Search This Blog

Follow by Email

24 Nov 2013

Old news travels slowly

My secondary title could read: but it arrives eventually.
In the initial rush to document all the new entries of the family tree, we google, we cut, paste, punch the same data into the same search engines in the hope it'll give us different results.  (Er - which it might...)
Only afterwards is there time for us to question the data supplied, to consider the original sources and to turn a jumble of facts into a coherent story.

This particular story takes in a huge number of really quite disparate places.  I shovelled them all onto the tree and never really expected to get an explanation of what was going on.
Bayford, England
Joe Feltham was born at the main street of Bayford, England in 1823.  I'd known that for years, as soon as I'd ventured into the parish of Stoke Trister's baptismal pages.  3 of his sisters I'd resolved but not him, nor the fourth one, Anna.  Plugging his details into familysearch showed him living with Anna, by now married, in Springfield Illinois - rumoured to be home of the Simpsons.  He later leaves Springfield for the Black Hills of Dakota where he dies.  Here's the gravestone, put up by a granddaughter:

So what on earth was Grandma (and Grandpa) Feltham doing in Buffalo Gap in this tufty-grassed cemetery? Surely moving to the Prairie State met their needs, without moving to some actual prairies, a view of Mount Rushmore - and little else.

(And here is the information from GenealogyBank):

I'd been ignoring the Historical Encyclopaedia of Illinois.  Possibly a worthy enterprise.  I have been speculating that these treasure troves of genealogical information may not have served a wider purpose - and this article on American County Histories does refer to these volumes at times as 'mug books'.  You had better stump up the publishing costs as a subscriber if you want your family's flattering biography to make it into print.

I then had to play a game of cat-and-mouse with Google, having decided after all I did want to play with its Books collection.  The rules of snippet view are - if Google has 30 million books, then a whole page of information about your family is definitely way less than a snippet.

We've already seen elsewhere in this article how GenealogyBank's excellent newspaper collection can render up short articles in full with a little neat typing.  Google Books is less predictable.  However, to figure out how Joe Feltham went from pretty Bayford to opportunistic Springfield to windswept Buffalo Gap, we needed to have a go.  Here is our snip.  Initially the snippet view served me up this:
Page 1678

Pretty useful - we're looking only at the right-hand column here.  But we want more!  We plug the left-hand column biography into Google Books search and it kindly spits it all back out again, with the extra few words 'prevented by ill health'.  Great - new text.  Let's search for that inside the book, and hey presto the next episode of the Feltham saga is revealed!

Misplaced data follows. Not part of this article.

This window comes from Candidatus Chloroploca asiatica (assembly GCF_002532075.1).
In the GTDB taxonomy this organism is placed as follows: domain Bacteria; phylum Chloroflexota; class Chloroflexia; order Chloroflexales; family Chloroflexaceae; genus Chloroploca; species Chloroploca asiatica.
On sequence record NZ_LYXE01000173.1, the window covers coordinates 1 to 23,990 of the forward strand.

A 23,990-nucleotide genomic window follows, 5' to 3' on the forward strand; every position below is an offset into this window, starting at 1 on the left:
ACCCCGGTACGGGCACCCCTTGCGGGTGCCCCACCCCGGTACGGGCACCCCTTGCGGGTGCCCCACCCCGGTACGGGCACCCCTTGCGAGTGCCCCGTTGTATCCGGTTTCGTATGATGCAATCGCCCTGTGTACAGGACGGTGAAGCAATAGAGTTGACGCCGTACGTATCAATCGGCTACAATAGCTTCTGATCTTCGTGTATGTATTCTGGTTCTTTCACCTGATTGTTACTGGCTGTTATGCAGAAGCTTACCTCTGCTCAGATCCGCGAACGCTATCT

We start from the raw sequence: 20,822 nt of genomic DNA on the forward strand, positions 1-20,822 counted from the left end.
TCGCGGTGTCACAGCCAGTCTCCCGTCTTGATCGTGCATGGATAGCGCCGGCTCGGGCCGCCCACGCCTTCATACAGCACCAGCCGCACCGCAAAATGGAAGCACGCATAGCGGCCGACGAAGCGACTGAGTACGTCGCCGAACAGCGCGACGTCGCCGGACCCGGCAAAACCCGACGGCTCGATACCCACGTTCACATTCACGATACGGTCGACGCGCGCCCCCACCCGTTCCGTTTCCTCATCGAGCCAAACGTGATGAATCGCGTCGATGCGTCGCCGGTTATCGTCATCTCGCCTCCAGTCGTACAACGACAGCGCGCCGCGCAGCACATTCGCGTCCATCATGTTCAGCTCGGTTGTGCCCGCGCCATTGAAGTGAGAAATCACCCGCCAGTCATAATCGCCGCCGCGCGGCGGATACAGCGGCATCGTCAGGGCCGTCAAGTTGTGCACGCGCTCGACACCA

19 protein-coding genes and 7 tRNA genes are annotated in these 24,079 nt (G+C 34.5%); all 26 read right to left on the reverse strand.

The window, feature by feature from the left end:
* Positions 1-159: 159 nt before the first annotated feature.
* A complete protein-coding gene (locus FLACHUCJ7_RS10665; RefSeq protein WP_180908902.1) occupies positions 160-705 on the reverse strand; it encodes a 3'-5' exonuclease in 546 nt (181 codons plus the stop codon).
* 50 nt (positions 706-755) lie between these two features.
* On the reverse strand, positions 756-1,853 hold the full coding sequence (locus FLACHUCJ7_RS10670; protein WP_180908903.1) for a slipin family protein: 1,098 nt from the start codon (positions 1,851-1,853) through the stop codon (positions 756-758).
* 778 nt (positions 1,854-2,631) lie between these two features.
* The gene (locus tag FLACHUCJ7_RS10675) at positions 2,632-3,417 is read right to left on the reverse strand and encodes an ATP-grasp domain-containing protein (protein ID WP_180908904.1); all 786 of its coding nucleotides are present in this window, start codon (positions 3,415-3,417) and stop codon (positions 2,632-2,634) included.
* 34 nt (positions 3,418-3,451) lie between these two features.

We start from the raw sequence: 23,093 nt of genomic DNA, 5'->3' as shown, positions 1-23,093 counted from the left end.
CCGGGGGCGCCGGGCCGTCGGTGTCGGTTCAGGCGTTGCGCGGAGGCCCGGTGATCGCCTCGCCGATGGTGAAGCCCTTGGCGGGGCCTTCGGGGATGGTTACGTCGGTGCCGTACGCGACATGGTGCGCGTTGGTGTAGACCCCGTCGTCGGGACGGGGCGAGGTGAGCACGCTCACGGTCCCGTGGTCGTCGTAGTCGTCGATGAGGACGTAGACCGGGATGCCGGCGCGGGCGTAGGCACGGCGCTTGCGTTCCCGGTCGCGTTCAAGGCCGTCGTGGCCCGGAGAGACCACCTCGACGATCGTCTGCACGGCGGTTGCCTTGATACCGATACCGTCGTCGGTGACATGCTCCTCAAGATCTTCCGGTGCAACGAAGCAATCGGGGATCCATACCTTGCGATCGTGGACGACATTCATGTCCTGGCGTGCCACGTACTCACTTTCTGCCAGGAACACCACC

I indeed ended up with the whole page, which is reproduced on Richard W. Feltham's page.  Feltham drove cattle across the plains to Flintstone's Bedrock (Custer County, S.D.) - but his wife missed home.  Though his father by contrast thrived out there in the drier air.  All this is to be found.

The Daily Alaska Dispatch (29 Apr 1915), adds a little more: R. W. Feltham, one of the pioneers of the interior of Alaska, passed through Juneau last night on the Admiral Evans.  Mr. Feltham came to Alaska in 1907, but left a few years ago for the flesh pots of the south.  He is representing the Seattle Grocery company and will return to Juneau in about two months.

We can add that the journey from Seattle to Juneau was a week, and that the steamship Admiral Evans ran aground 3 years later off Juneau with 91 passengers on board (taken to safety).
Admiral Evans steamship (c) State of Alaska
The saga is by no means complete.  Despite the rosy glow portrayed in the paid-for biography of Sangamon County, all was not well.  The eldest daughter had died 1907 from typhoid fever.  Mrs Feltham used her husband's letter from him being frozen in the Klondike 1898, as evidence for desertion and divorced Richard in 1909.  In 1910 as only child of Rebecca Van Deren, Mrs Feltham was entitled to sell her mother's estate.  She had some small private income as a nurse, and two young girls at home.  When she fell ill, Richard (by now in Seattle), received word and returned to Springfield and remarried Mrs Feltham.  The whole family moved to Seattle to run Feltham Groceries on the corner of 700th and 7th Ave NW, and Richard was within easier reach of Alaska.  Many years later Margaret died at Bremerton Hospital across Puget Sound from Seattle, and was sent for burial back in Illinois.  But Richard, to no-one's great surprise, lies at anchorage in Alaska, two years after the cemetery was opened.
Richard Welch Feltham
To find his girls, I searched for all women born in Illinois living west of Puget Sound, finding one, who worked in the Navy Yard at the time of her marriage.  He does leave family, still in the Bremerton area of Washington State.  But they may not know of this relentless travel and betterment and of the pleasant places found along the way.  It's old news, and it's taken awhile to get here.

No comments:

Post a Comment

Thanks for commenting on my blog! Your comment will be live once moderated. You don't need to log in - just select 'anonymous' from the dropdown menu.